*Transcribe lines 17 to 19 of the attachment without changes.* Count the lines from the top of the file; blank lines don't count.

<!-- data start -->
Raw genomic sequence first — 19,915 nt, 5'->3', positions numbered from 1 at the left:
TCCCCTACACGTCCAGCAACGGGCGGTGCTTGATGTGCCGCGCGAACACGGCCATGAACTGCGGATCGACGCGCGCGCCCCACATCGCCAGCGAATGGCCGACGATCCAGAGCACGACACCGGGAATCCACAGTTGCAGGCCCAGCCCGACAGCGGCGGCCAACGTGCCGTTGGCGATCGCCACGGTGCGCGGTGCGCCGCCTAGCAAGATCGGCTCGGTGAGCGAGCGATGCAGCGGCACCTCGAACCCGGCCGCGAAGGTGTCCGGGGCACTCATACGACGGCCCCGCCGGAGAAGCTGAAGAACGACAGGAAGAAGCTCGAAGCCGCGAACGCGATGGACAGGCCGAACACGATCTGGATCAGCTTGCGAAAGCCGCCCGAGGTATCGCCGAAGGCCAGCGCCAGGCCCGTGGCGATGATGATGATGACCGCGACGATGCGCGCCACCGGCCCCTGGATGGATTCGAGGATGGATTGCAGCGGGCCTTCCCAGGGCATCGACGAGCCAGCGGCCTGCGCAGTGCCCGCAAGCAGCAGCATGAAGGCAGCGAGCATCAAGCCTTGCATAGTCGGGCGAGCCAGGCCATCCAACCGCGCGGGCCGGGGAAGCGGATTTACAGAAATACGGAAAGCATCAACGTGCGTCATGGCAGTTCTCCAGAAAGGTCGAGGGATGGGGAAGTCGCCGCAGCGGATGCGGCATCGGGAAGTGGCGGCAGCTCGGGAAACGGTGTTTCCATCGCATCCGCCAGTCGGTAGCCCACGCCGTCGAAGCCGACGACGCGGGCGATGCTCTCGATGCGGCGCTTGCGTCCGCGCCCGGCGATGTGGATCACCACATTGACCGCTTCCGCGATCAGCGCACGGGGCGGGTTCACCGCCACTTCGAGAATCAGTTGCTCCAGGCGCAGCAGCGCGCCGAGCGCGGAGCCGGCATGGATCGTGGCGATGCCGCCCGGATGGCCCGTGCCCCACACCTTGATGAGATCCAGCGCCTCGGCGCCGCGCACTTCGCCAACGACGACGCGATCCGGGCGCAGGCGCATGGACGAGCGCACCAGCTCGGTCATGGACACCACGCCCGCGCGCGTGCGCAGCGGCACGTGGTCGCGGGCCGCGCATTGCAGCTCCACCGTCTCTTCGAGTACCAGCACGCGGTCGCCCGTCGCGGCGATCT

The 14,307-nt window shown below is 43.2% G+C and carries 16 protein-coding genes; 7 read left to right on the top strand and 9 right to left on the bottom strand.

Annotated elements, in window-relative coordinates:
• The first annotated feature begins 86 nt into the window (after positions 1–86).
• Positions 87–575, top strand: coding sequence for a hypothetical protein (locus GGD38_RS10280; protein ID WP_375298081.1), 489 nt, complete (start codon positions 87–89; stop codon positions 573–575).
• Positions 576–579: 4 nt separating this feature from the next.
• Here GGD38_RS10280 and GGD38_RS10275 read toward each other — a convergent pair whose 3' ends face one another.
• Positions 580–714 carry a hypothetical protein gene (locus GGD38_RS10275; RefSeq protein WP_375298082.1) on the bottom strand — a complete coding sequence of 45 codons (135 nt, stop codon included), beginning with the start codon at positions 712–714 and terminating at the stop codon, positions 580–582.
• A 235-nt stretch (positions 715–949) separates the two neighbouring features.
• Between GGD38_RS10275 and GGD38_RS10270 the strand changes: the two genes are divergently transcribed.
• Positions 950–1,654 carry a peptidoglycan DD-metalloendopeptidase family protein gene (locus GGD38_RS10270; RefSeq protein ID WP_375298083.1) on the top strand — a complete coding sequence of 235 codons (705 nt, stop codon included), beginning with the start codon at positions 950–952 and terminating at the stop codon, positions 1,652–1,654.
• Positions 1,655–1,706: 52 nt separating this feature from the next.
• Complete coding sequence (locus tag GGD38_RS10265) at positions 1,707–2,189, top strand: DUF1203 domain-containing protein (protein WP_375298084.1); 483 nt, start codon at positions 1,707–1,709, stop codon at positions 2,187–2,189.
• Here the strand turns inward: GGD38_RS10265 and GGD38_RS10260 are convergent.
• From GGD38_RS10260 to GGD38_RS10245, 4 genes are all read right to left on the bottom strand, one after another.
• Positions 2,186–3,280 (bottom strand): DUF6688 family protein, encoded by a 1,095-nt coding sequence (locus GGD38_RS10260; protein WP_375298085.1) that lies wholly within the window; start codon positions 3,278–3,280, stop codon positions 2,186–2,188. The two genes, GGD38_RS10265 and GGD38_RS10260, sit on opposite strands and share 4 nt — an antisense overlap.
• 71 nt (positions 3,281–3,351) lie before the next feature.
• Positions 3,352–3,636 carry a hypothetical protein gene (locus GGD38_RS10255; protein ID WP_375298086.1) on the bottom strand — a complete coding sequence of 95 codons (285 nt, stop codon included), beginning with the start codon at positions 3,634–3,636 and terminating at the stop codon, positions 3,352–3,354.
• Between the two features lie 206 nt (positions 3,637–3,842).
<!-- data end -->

• Positions 2,186–3,280 (bottom strand): DUF6688 family protein, encoded by a 1,095-nt coding sequence (locus GGD38_RS10260; protein WP_375298085.1) that lies wholly within the window; start codon positions 3,278–3,280, stop codon positions 2,186–2,188. The two genes, GGD38_RS10265 and GGD38_RS10260, sit on opposite strands and share 4 nt — an antisense overlap.
• 71 nt (positions 3,281–3,351) lie before the next feature.
• Positions 3,352–3,636 carry a hypothetical protein gene (locus GGD38_RS10255; protein ID WP_375298086.1) on the bottom strand — a complete coding sequence of 95 codons (285 nt, stop codon included), beginning with the start codon at positions 3,634–3,636 and terminating at the stop codon, positions 3,352–3,354.